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Asia: Stocks edge higher, kiwi slides

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[SYDNEY] Stocks in Asia were mostly higher with global equities remaining near record levels, while oil rebounded. The New Zealand dollar declined after the nation's central bank said it will keep rates at a record low for an extended period.

Shares in Australia, New Zealand and South Korea advanced. Japan's Topix index was little changed, trading near the highest since December 2015. The S&P 500 Index edged higher to claim a second closing record this week. Gold extended declines to a seventh day. Snap Inc shares tumbled in after-hours trading after the social network added fewer users than forecast.

Corporate earnings and positive data on the US economy have buoyed sentiment about global growth. While profit reports have largely topped estimates, Toyota Motor Corp dented optimism after forecasting a second straight annual decline in profit.

New York Fed President William Dudley will give a speech in Mumbai, a chance for investors to assess future US monetary policy after Dallas Fed President Robert Kaplan cast doubt on the pace of rate increases.

Market voices on:

While the Reserve Bank of New Zealand kept its benchmark rate unchanged, the central bank said it will keep rates there for an extended period, saying inflation will slow. The bank projected that inflation will decelerate to 1.1 per cent in the first quarter of 2018, and said a premature monetary tightening could undermine growth.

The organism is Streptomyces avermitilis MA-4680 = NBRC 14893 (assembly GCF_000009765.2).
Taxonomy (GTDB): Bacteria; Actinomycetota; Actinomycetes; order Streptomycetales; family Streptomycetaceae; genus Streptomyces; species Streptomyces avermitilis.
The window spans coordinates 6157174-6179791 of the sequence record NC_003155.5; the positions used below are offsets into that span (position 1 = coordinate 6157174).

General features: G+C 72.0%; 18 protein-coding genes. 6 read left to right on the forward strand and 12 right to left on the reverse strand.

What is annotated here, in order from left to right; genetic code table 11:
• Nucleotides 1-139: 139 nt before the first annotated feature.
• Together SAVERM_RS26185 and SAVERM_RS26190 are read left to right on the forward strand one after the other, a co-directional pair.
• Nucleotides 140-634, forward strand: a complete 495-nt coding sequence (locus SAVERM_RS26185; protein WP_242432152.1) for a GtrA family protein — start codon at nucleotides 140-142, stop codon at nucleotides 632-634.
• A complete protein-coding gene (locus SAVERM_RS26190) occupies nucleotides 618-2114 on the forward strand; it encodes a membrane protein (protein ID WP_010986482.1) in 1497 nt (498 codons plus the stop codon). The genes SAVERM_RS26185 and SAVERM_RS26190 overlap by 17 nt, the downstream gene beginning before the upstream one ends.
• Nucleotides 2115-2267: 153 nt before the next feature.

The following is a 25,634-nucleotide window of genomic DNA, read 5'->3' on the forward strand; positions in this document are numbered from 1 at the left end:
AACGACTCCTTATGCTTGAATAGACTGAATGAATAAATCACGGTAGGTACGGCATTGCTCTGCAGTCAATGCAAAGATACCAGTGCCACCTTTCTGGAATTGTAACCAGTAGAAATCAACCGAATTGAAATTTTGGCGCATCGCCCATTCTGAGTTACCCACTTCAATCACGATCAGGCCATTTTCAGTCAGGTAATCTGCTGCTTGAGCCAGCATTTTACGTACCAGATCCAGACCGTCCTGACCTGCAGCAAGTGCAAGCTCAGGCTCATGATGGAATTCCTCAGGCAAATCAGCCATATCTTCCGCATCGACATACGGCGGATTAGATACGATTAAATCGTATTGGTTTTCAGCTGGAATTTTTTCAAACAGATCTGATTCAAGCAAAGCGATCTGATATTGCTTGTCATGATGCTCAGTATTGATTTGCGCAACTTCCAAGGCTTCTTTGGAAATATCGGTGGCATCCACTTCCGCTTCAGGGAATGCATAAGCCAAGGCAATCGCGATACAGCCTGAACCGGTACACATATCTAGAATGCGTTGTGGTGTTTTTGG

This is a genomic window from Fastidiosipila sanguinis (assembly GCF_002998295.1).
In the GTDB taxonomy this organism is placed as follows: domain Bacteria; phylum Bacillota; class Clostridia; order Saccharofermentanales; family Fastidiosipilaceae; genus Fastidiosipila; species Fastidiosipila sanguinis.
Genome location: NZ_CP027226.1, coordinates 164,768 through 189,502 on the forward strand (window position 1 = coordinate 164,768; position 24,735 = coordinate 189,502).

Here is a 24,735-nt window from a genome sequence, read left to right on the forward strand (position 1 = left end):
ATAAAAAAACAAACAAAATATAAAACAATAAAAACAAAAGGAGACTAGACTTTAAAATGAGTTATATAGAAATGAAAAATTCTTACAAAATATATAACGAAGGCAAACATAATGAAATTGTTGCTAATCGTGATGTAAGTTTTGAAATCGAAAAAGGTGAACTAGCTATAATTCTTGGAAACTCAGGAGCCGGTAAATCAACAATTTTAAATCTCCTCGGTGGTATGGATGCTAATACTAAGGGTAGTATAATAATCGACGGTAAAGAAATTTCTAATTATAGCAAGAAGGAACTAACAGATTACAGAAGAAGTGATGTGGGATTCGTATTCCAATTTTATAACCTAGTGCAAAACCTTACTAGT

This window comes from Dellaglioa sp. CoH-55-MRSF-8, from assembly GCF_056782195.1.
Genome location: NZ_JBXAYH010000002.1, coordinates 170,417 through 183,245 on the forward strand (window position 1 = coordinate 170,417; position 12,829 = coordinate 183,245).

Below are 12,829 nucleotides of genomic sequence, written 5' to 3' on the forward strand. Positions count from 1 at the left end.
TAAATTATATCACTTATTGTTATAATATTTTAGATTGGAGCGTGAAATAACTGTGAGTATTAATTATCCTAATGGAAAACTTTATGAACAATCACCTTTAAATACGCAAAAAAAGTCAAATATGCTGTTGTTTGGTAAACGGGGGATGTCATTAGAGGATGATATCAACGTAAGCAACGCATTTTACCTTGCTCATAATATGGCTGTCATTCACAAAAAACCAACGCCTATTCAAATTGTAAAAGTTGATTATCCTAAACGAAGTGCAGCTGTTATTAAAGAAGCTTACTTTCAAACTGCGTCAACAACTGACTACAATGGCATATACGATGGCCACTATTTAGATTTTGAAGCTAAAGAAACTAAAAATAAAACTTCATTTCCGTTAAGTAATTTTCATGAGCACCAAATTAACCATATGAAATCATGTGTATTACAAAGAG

Here are the key events investors will be scrutinising:

Trade data is due in the Philippines followed by a monetary policy decision.

The Bank of England on Thursday publishes its interest-rate decision and quarterly Inflation Report.


The yen traded little changed at 114.31 per US dollar as of 9:06am in Tokyo. The Bloomberg Dollar Spot Index rose 0.1 per cent, after Wednesday's 0.1 per cent decline.

The kiwi fell 1.6 per cent to 68.26 US cents, the biggest slide since Donald Trump's election victory in November.


Japan's Topix index was flat, trading near the highest level since December 2015. South Korea's Kospi advanced 0.3 per cent and New Zealand's S&P/NZX 50 increased 0.7 per cent. Australia's S&P/ASX 200 Index added 0.6 per cent.

Futures on the S&P 500 were little changed after the underlying gauge rose 0.1 per cent Wednesday, closing at an all-time high.

The Stoxx Europe 600 Index advanced 0.2 per cent. 


The yield on 10-year Treasury notes fell two basis points to 2.40 per cent, after rising a similar amount on Wednesday.

Yields on 10-year Australian government notes were steady at 2.66 per cent.


West Texas oil rose 0.2 per cent after jumping 3.2 per cent Wednesday. The rebound comes after a 6.3 per cent slide last week.

Gold slipped 0.1 per cent to US$1,217.93, on course for a seventh day of losses, the longest stretch of declines since October.